In response to the rising concern regarding CO2 emissions, techniques and systems have been proposed to reduce CO2 emissions by removal of CO2 from flue gases using a variety of approaches. For example, U.S. Pat. No. 6,655,150 proposes a chemical absorption and desorption process for a power and/or heat generation plant in which the plant exhaust gas is fed to an absorber where CO2 is absorbed using a chemical absorbent leaving a CO2 depleted exhaust gas stream. The CO2 is removed from the absorbent in a desorber and the COs is discharged to other uses. That system requires heating, cooling and pressurized vessels and is rather complicated. Another approach is found in U.S. Pat. No. 6,648,949 which discloses a flue stack application for CO2 and particle removal which uses the stack as a biological reactor to promote a photo-synthesis reaction between carbon dioxide and algae-laden water to form carbohydrate products for carbon dioxide sequestration. In U.S. Pat. No. 6,908,507, carbon dioxide is captured in solution using a biologically derived catalyst to hydrate it to carbonate and bicarbonate ions. The catalyst is an enzyme such as carbonic anhydrase, for example. The dissolved carbonate and bicarbonate are then reacted with dissolved metal ions (preferably dissolved lime) to precipitate a stable carbonate, nominally calcium carbonate. While such a approach might be successful, it is noted that it would be quite expensive to provide the enzyme in the quantities required.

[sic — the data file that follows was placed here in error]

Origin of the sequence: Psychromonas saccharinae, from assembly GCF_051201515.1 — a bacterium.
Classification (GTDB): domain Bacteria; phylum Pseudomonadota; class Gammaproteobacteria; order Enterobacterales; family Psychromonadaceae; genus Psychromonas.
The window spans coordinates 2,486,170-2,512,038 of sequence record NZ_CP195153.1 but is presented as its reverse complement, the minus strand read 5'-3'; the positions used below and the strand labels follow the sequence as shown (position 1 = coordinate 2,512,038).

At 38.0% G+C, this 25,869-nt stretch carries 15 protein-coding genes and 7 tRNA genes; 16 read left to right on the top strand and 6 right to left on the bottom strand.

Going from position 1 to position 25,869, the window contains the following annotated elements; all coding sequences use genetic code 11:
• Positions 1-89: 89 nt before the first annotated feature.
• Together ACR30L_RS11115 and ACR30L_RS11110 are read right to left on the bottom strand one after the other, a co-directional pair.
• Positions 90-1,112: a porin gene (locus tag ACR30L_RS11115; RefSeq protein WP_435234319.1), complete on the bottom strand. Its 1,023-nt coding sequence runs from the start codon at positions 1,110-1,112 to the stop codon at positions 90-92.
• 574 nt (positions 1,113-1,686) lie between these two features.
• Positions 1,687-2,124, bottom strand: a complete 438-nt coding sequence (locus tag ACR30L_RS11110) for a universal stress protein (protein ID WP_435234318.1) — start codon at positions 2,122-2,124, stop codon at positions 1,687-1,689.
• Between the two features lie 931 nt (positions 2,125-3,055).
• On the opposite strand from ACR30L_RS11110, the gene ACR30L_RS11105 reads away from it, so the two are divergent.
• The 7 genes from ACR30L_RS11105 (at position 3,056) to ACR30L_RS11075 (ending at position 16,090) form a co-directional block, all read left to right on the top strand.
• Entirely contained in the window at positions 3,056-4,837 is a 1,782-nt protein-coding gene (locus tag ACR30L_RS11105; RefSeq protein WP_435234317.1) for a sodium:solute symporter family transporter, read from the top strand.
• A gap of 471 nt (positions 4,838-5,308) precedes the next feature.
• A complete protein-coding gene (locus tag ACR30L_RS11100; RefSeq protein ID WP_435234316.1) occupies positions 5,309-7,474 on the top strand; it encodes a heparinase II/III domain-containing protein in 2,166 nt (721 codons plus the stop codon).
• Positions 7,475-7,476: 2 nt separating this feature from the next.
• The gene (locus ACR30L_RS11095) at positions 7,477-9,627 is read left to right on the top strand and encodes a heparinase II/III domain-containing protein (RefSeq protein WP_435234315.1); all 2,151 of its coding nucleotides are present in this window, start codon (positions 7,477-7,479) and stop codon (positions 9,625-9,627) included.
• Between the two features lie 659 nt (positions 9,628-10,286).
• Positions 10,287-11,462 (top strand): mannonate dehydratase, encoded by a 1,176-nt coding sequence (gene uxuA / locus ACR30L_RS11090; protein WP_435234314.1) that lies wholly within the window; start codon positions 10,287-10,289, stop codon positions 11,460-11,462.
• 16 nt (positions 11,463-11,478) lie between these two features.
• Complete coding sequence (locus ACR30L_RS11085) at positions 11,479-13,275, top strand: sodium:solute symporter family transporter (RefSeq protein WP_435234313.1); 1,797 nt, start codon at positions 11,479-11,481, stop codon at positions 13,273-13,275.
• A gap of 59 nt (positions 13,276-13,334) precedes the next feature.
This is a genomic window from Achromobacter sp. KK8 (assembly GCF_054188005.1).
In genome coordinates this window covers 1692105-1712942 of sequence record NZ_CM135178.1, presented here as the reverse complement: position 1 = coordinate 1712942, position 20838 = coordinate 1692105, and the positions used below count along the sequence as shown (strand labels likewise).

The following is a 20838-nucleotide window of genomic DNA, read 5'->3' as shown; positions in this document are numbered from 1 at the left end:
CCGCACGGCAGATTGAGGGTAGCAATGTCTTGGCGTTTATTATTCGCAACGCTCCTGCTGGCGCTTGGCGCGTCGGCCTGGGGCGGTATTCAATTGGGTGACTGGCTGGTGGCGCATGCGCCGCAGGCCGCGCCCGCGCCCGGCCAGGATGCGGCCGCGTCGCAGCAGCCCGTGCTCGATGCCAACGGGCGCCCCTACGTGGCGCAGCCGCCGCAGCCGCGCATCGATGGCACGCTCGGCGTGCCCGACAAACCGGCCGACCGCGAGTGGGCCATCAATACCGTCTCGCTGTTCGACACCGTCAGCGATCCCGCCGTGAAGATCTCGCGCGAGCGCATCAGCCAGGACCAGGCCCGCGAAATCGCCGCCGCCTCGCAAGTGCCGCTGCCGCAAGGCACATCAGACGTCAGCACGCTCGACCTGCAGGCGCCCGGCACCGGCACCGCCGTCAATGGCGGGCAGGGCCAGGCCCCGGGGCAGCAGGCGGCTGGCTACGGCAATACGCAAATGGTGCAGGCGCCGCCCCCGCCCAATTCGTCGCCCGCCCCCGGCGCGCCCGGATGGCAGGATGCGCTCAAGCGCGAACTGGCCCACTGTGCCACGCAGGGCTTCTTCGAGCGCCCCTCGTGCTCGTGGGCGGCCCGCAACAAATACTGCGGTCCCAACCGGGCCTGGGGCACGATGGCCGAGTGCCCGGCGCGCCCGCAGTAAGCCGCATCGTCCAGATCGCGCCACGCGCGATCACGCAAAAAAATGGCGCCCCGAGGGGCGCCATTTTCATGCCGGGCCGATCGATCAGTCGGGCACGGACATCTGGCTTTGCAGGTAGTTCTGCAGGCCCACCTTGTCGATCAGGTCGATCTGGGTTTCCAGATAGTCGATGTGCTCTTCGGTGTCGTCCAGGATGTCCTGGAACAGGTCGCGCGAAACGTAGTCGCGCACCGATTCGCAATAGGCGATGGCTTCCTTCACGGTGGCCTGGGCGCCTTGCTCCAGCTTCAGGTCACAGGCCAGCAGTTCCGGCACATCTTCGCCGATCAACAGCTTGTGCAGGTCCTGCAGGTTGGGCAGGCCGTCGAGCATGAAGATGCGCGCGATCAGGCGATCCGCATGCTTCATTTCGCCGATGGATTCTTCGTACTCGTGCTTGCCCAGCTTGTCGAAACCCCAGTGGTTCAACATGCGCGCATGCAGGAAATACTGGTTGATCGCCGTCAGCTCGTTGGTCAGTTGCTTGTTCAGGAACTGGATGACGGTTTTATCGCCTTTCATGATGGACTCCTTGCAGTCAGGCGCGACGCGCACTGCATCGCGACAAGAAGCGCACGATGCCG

Presently, there remains a definite need for the provision of a practical and cost-effective process to remove carbon dioxide from flue gases which can readily be implemented.
SUMMARY OF THE INVENTION
By means of the present invention, there is provided a process for the capture and sequestration of carbon dioxide that would otherwise enter the atmosphere and contribute to global warming and other problems. CO2 capture is accomplished by reacting carbon dioxide in an exhaust gas of interest with a metal carbonate, particularly an aqueous solution of alkali metal carbonate, or a metal oxide, particularly containing an alkali earth metal or a transition metal, to form a salt containing the CO2. A preferred carbonate for CO2 capture is (Na2CO3). Other carbonates include (K2CO3) or other metal ion that can produce both a carbonate and a bicarbonate salt. Examples of suitable metal oxides include several alkaline earths including CaO and MgO. The captured CO2 is preferably sequestered using any available mineral or industrial waste (collectively wastes, waste materials or sequestration minerals) that contains calcium or magnesium in non-carbonate forms, or iron in the Fe+2 oxidation state. Examples include:
Any of the pyroxene minerals such as diopside (MgCaSi2O6), hedenbergite (FeCaSi2O6), augite ((Ca,Mg,Fe)SiO3), pigeonite ((Ca,Mg,Fe)(Mg,Fe)Si2O6), clinoenstatite (Mg2Si2O6), or clinoferrosilite (Fe2Si2O6);